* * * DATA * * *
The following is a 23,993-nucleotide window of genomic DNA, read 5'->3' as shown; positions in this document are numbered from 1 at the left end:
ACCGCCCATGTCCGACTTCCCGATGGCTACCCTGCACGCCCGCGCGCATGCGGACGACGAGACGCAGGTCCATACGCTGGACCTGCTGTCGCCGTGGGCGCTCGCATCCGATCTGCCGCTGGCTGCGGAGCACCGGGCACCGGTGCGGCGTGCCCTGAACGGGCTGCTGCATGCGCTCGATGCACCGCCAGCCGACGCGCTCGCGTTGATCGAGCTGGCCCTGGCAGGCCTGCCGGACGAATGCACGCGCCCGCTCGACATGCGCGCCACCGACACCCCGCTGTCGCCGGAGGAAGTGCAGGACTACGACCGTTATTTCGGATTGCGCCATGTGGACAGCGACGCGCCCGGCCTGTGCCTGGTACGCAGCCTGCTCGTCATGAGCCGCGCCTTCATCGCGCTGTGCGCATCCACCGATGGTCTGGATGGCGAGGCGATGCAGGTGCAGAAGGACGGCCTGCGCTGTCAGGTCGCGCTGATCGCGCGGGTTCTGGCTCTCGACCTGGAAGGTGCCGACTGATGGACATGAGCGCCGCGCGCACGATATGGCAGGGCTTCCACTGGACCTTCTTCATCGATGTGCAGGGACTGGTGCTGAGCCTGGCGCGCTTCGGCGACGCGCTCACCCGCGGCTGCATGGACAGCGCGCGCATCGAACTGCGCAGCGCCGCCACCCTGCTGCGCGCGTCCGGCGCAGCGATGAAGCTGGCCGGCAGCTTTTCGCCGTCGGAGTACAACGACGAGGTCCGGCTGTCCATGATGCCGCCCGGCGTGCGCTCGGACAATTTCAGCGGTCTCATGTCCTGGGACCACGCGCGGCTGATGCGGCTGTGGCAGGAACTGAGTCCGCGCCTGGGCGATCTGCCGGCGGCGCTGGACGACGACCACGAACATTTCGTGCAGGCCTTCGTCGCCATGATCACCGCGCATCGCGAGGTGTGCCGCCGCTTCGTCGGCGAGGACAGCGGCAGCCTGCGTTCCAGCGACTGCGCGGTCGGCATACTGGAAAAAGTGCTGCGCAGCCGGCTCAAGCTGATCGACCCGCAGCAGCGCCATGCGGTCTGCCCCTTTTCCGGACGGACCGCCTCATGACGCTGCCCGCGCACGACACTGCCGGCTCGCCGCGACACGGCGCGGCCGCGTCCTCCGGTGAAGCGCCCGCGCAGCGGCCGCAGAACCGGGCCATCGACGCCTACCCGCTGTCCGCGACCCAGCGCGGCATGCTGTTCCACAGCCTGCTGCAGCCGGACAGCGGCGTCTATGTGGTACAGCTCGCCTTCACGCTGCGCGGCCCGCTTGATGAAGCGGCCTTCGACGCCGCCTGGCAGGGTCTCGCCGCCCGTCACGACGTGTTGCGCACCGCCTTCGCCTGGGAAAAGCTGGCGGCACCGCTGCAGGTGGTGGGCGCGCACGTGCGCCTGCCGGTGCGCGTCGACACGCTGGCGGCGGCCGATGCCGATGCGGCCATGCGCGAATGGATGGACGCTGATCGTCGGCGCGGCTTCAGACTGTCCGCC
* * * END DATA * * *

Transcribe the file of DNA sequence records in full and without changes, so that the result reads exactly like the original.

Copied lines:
The following is a 23,993-nucleotide window of genomic DNA, read 5'->3' as shown; positions in this document are numbered from 1 at the left end:
ACCGCCCATGTCCGACTTCCCGATGGCTACCCTGCACGCCCGCGCGCATGCGGACGACGAGACGCAGGTCCATACGCTGGACCTGCTGTCGCCGTGGGCGCTCGCATCCGATCTGCCGCTGGCTGCGGAGCACCGGGCACCGGTGCGGCGTGCCCTGAACGGGCTGCTGCATGCGCTCGATGCACCGCCAGCCGACGCGCTCGCGTTGATCGAGCTGGCCCTGGCAGGCCTGCCGGACGAATGCACGCGCCCGCTCGACATGCGCGCCACCGACACCCCGCTGTCGCCGGAGGAAGTGCAGGACTACGACCGTTATTTCGGATTGCGCCATGTGGACAGCGACGCGCCCGGCCTGTGCCTGGTACGCAGCCTGCTCGTCATGAGCCGCGCCTTCATCGCGCTGTGCGCATCCACCGATGGTCTGGATGGCGAGGCGATGCAGGTGCAGAAGGACGGCCTGCGCTGTCAGGTCGCGCTGATCGCGCGGGTTCTGGCTCTCGACCTGGAAGGTGCCGACTGATGGACATGAGCGCCGCGCGCACGATATGGCAGGGCTTCCACTGGACCTTCTTCATCGATGTGCAGGGACTGGTGCTGAGCCTGGCGCGCTTCGGCGACGCGCTCACCCGCGGCTGCATGGACAGCGCGCGCATCGAACTGCGCAGCGCCGCCACCCTGCTGCGCGCGTCCGGCGCAGCGATGAAGCTGGCCGGCAGCTTTTCGCCGTCGGAGTACAACGACGAGGTCCGGCTGTCCATGATGCCGCCCGGCGTGCGCTCGGACAATTTCAGCGGTCTCATGTCCTGGGACCACGCGCGGCTGATGCGGCTGTGGCAGGAACTGAGTCCGCGCCTGGGCGATCTGCCGGCGGCGCTGGACGACGACCACGAACATTTCGTGCAGGCCTTCGTCGCCATGATCACCGCGCATCGCGAGGTGTGCCGCCGCTTCGTCGGCGAGGACAGCGGCAGCCTGCGTTCCAGCGACTGCGCGGTCGGCATACTGGAAAAAGTGCTGCGCAGCCGGCTCAAGCTGATCGACCCGCAGCAGCGCCATGCGGTCTGCCCCTTTTCCGGACGGACCGCCTCATGACGCTGCCCGCGCACGACACTGCCGGCTCGCCGCGACACGGCGCGGCCGCGTCCTCCGGTGAAGCGCCCGCGCAGCGGCCGCAGAACCGGGCCATCGACGCCTACCCGCTGTCCGCGACCCAGCGCGGCATGCTGTTCCACAGCCTGCTGCAGCCGGACAGCGGCGTCTATGTGGTACAGCTCGCCTTCACGCTGCGCGGCCCGCTTGATGAAGCGGCCTTCGACGCCGCCTGGCAGGGTCTCGCCGCCCGTCACGACGTGTTGCGCACCGCCTTCGCCTGGGAAAAGCTGGCGGCACCGCTGCAGGTGGTGGGCGCGCACGTGCGCCTGCCGGTGCGCGTCGACACGCTGGCGGCGGCCGATGCCGATGCGGCCATGCGCGAATGGATGGACGCTGATCGTCGGCGCGGCTTCAGACTGTCCGCC